8. Ground Cover Herbs
    Ground cover herbs such as Chamomile make a lovely carpet and can be mowed. Chamomile has a pleasant fruity scent and pretty little daisy-like flowers. Creeping Thyme is very nice in hot, dry locations, and the bees love it. You must be careful when replacing lawns with ground cover. Grass is a warrior of the worst kind and will fight to the bitter end to regain its home. Make certain all the grass has been removed before planting ground cover.
  9. More Ground Cover and Hedge Herbs
    Lady's Mantle can't be walked on, but is a solid ground cover without being invasive. Hypericum, or St. Johns Wort, is used for commercial and industrial purposes. Sage is an herb that can be used for either a ground cover or a hedge and is a very attractive evergreen. Purple Sage is quite ornamental and can provide a splash of color all year long. Sage can also be smoldered for an interesting scent, which incidentally, the Lakota Indian medicine men use along with sweetgrass to attract good spirits and repel bad spirits in their sweat lodges. Hyssop is a member of the mint family with a camphor-like scent. It does nicely as a shrub, though it will become woody and needs pruning. Hyssop is similar to lavender in appearance and is grown as an evergreen in mild winters. Barberry is an excellent hedge plant that can grow in some shade. It has small yet daunting spikes, as well as berries and flowers. Oregon Grape is a holly-like shrub with dark green leaves, yellow flowers and small blue berries, and is considered an evergreen. It is an attractive shade tolerant plant that grows in forests and was considered medicinal by some Native Americans. Juniper is an evergreen shrub with a preference for sun, and grows well in all zones. Juniper berries are used in the making of gin, though they are considered unsafe for medicinal or culinary use. Depending on the variety of Juniper you plant, it may grow upright or spread. The standard herb garden hedge is Boxwood. For the best variety in your growing zone, seek out professional advice. Gardeners have traditionally used Germander for shaping animals and other figures, and it also spreads as a ground cover.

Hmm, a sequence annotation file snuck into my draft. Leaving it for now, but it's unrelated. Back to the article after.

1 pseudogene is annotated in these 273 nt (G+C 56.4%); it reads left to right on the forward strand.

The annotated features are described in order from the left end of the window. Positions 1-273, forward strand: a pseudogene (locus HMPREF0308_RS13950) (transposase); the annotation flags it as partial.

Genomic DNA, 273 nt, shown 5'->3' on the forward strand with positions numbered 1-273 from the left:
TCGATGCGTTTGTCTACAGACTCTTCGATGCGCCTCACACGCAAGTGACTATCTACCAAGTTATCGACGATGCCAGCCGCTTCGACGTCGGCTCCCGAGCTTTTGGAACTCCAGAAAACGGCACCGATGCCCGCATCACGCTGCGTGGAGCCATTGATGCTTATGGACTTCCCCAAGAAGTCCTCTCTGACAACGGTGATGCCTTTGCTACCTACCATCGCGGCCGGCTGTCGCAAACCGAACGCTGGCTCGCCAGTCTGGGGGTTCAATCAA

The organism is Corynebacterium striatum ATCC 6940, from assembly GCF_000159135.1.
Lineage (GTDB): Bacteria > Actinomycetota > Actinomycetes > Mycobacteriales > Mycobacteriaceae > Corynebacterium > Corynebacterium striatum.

10. Pruning
    Hedges, like trees, should have no more than 1/3 pruned off during any season. Severe hacking is not recommended. Building a chain link fence first and planting the hedges behind it is not a bad idea. The hedges will fill in and a straight line will emerge as a guide for pruning. Wood fences are not recommended as they are only slightly permanent, and replacing a fence inside an established hedge is a daunting task.
Although the herbs discussed on this site may have medicinal value, we do not advise using them as such. Any herb used for medicinal purposes should be purchased from a reliable source as a STANDARDIZED product.